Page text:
By now the lean, chiseled body of Rin Tin Tin is engraved in most people’s minds. A faithful companion, best friend, and super sleuth alongside his partners, Rin Tin Tin brought the emblematic German Shepherd into our lives and living rooms throughout the years, gaining popularity for this intelligent dog breed that waned only when anything related to Germany was taboo following World War I and II. The German Shepherd Dog has gone through many changes throughout the more than 100 years it has been in existence, most notably the recent trend toward straight-back shepherds. Which begs the question: what was the German Shepherd Dog bred for those many decades ago?
In 1889, a medium-size yellow and black dog caught the eye of Capt. Max von Stephanitz due to this particular dog’s herding tendencies, intelligence, and especially its ability to take direction quickly and efficiently, with minimal to no training. Von Stephanitz found beauty and attractiveness within the German Shepherd Dog to be a secondary trait, as opposed to all the working and mental traits, which he deemed most important. Hoping to create a perfect working dog, von Stephanitz valued mental stability, intelligence, and temperament above aesthetics. The German Shepherd Dog was bred extremely specifically regarding the exact function of every element of the dog, from gait to attitude.
During World War I, the German army made use of the breed as a war dog. American soldiers brought many of these dogs back with them from Germany, reinvigorating the breed in the U.S. While the German Shepherd Dog was considered great police and war dog, loyal, somber, and fast, the rise of Rin Tin Tin in TV shows and movies brought about the theme of a “boy and his dog” for many Americans — a motif that has followed dogs in the movies and in real life, as any dog owner can attest.
Following the war, many German Shepherds were beginning to be trained as seeing-eye dogs for blinded veterans in the United States and Europe, furthering the German Shepherd Dog’s utility as a breed. However, once World War II began, the German Shepherd Dog had to go back to work for both the Allied and the Axis forces alike, who employed them as mine detectors and guard dogs.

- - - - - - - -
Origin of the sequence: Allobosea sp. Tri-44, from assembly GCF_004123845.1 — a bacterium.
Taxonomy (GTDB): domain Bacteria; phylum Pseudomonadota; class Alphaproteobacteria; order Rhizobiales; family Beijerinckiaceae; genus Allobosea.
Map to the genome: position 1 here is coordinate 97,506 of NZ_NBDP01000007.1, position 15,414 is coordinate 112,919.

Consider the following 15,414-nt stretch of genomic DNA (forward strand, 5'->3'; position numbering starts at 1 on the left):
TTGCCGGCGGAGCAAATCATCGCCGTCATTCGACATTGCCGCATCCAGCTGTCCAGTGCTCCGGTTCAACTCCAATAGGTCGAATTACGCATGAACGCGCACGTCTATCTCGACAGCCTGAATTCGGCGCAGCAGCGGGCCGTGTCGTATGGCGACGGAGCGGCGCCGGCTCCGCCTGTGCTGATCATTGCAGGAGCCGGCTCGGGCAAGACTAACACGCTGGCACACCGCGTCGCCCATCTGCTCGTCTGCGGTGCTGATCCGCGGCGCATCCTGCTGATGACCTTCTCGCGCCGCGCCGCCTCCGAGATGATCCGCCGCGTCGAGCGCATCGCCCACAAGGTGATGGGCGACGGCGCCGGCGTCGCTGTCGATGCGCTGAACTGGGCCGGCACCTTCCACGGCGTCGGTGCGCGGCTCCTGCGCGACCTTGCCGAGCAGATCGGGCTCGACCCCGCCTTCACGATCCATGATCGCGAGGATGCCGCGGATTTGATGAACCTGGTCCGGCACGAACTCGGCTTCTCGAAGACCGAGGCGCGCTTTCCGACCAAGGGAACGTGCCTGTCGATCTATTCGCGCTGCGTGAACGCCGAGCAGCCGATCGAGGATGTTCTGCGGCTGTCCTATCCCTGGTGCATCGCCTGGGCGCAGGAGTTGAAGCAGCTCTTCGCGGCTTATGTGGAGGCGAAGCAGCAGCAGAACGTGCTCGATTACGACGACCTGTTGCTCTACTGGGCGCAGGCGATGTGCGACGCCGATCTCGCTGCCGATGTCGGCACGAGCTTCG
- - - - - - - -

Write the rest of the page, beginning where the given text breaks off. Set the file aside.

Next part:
Prior to World War II, there was a more distinct separation between the American and German lines of German Shepherd Dogs; however, due to the war, many German lines died. As the two bloodlines were crossed, the resulting dogs displayed the lines and signature looks of the modern-day German Shepherd Dog. The dog slowly developed into a more distinct and beautiful breed, with many specific virtues, such as intelligence, versatility, and self-confidence.
Over the years, the German Shepherd Dog has performed with the military and police doing bomb and drug detection, K-9 partner work, and messenger work. In addition to police and military work, the intelligence and calmness of the German Shepherd Dog have allowed the breed to be trained as seeing-eye dogs, medical assistance dogs, and therapy dogs. Stephanitz wanted to create a breed that would be utilitarian and intelligent while also being fiercely loyal, all traits that are well-known to anyone lucky enough to own these amazing dogs.
We have trained a lot of German Shepherds in our time as trainers at Alaska Dog Works in fact our pro trainer, Nicole owns one right now, named Watson bred by our friends at Rocky Mountain German Shepherds in Colorado.